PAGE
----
“Toodle-oo, darling, it’s time to get up!” sang Missus Higgins upon opening the door to Savilla’s chamber.
Sweeping into the room like a sudden burst of wind, the nanny threw open the curtains to allow in the sunlight.
“Tsk, tsk!” clucked Higgins when Savilla cracked open her eyes. “Out of bed, now, Savvy. Your father wants you downstairs for breakfast.”
Issuing a yawn, Savilla greeted Missus Higgins and asked the time.
“Why, it’s almost seven-thirty, my dear. Come along now.”
Higgins threw back Savvy’s blankets and pulled her upright. “Oh, dear child, you have circles under your eyes. Didn’t you sleep last night?”
Savilla sleepily shook her head. “No, ma’am, I had another nightmare.”
Higgins’s brow furrowed and sitting on the side of the bed, she put a comforting hand on Savilla’s knee. “You poor thing. Ever since your mother passed, God rest her soul, you’ve had trouble sleeping. Was it the same dream you’ve been having? The one with the female stranger?”
Again, Savvy shook her head. “Not this time. Last night, the thing I saw had terrible green eyes and it slobbered dreadfully. I didn’t get a good look at it. Just the eyes and the teeth that came at me out of the darkness.”
“My word, that sounds awful!” gasped Higgins. “But it was only a dream, Savvy. You’re safe now.”
“I know. I’m not scared anymore. I just wish I could rest through the night.”
“That’s right, dear girl. Tonight I’ll make some chamomile tea before bed to help you sleep, but now you need to dress and come downstairs. Your father is waiting.”
Higgins rose from the bedside and went to the armoire where Savvy’s clothes hung in disarray.
“We really must do something about this closet,” she muttered.
“Leave it alone!” commanded Savvy. “I’m thirteen now and old enough to dress myself. Tell Papa I’ll be down soon.”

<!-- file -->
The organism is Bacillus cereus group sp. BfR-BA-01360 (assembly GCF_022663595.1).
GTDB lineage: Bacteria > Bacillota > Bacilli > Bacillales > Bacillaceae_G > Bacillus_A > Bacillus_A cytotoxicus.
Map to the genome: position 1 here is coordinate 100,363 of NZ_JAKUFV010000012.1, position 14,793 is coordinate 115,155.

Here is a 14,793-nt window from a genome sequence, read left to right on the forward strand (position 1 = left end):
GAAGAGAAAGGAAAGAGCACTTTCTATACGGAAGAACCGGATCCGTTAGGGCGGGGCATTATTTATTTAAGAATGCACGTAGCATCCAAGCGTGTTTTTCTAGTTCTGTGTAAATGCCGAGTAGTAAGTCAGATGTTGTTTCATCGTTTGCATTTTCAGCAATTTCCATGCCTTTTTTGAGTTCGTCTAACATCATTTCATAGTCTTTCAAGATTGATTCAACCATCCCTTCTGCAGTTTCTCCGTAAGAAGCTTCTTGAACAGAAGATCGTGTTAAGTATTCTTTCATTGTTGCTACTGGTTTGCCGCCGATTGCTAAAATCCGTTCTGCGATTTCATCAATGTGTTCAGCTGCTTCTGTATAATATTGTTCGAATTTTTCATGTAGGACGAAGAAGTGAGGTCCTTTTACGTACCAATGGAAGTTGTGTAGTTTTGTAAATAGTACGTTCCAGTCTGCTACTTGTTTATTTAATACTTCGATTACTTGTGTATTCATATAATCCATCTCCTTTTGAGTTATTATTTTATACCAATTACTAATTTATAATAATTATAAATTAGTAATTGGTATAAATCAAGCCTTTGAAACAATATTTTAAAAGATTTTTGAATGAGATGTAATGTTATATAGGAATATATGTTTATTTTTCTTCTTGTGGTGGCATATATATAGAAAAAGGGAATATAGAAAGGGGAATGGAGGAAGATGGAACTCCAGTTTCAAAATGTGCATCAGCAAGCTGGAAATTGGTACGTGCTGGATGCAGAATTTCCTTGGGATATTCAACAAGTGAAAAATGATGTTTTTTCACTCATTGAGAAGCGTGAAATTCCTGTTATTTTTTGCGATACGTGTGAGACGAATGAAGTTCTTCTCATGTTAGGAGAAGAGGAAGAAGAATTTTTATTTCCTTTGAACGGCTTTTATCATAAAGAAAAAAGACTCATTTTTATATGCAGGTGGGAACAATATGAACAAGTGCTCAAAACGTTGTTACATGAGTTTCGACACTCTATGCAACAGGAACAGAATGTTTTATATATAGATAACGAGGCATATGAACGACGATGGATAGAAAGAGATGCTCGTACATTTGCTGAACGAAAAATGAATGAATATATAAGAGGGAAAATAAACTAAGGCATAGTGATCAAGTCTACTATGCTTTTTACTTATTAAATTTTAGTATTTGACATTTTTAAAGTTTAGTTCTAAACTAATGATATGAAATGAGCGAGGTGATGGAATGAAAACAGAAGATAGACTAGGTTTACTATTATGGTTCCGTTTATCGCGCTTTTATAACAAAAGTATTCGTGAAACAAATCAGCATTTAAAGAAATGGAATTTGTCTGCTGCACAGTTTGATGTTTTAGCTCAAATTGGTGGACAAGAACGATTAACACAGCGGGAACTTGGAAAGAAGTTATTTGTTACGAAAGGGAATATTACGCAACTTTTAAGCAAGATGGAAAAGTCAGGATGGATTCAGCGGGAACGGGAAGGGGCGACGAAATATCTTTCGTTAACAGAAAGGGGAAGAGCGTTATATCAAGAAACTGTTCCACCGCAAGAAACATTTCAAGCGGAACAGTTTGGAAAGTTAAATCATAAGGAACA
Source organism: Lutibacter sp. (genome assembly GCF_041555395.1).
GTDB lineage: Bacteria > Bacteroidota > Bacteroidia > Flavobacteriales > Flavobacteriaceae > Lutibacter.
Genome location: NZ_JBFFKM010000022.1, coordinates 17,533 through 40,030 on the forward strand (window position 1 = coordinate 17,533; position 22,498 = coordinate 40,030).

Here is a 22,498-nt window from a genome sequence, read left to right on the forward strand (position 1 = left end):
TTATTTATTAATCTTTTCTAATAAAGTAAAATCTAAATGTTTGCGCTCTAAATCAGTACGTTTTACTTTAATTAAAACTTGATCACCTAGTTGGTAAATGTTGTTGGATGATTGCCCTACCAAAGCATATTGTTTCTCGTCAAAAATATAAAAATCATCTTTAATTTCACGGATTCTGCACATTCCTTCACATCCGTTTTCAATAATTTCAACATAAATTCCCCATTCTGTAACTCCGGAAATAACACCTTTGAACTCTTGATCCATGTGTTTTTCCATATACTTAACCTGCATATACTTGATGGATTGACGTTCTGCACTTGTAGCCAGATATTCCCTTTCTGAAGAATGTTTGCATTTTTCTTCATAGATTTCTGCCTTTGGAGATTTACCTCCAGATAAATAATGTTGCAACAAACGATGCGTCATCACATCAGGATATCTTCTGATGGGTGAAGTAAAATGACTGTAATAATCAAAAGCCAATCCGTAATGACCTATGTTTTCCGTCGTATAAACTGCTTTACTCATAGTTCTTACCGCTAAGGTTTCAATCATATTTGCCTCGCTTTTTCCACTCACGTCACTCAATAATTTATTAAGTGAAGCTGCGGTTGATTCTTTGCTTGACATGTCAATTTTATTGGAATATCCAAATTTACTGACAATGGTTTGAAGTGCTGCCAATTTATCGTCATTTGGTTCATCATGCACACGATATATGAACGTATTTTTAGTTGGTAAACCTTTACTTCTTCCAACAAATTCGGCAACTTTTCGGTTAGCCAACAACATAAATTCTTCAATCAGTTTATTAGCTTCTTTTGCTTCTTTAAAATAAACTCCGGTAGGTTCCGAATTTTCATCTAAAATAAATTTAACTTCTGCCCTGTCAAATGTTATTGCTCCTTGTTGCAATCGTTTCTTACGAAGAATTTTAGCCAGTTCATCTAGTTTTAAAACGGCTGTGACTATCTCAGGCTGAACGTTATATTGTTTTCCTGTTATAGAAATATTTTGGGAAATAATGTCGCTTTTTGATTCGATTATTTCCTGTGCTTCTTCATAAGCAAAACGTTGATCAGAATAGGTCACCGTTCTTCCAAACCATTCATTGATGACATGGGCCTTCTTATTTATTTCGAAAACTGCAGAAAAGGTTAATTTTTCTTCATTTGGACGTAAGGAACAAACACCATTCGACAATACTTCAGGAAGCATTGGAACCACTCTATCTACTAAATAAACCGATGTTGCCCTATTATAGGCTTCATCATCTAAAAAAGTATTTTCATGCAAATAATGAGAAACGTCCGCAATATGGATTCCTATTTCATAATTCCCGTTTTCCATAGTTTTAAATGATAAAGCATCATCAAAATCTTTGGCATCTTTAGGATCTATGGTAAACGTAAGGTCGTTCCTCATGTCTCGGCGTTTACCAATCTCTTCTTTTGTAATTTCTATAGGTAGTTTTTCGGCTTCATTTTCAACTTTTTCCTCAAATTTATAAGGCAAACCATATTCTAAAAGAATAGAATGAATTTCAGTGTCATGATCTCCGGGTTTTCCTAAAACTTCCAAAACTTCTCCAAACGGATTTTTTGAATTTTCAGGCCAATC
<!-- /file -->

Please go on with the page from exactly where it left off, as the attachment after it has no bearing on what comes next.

Hands set firmly on her hips, Higgins glared at Savilla, knowing from experience that it was no use arguing with the girl once her voice had taken on that defiant tone.
“Indeed, young lady, there’s no need to be rude!” she huffed, and lifting her skirt hem in both fists she stalked from the room.
Savvy watched Higgins go and crawled out of bed. Pulling off her nightgown, she reached for a pair of trousers that lay thrown across an overstuffed chair and tucked in her camisole after slipping them on. Then she pulled a linen shirt over her head, tucked in the tails, and snapped suspenders over her shoulders. Catching the reflection of unruly hair in the vanity mirror, Savvy sat down to comb smooth her long ginger tresses. Her icy blue eyes scrutinized the freckles on her cheeks and she gritted her teeth as the comb worked through a knot. It soon cleared and Savvy gathered her hair into a ponytail. She tied it off with a length of blue silk and reached for her worn ankle boots. Flecks of mud from the previous day’s exploration of Needwood cemetery dropped onto the carpet as she laced up the shoes. Then Savvy threw a last glance at herself in the looking glass and after nodding cheekily she rushed from the room.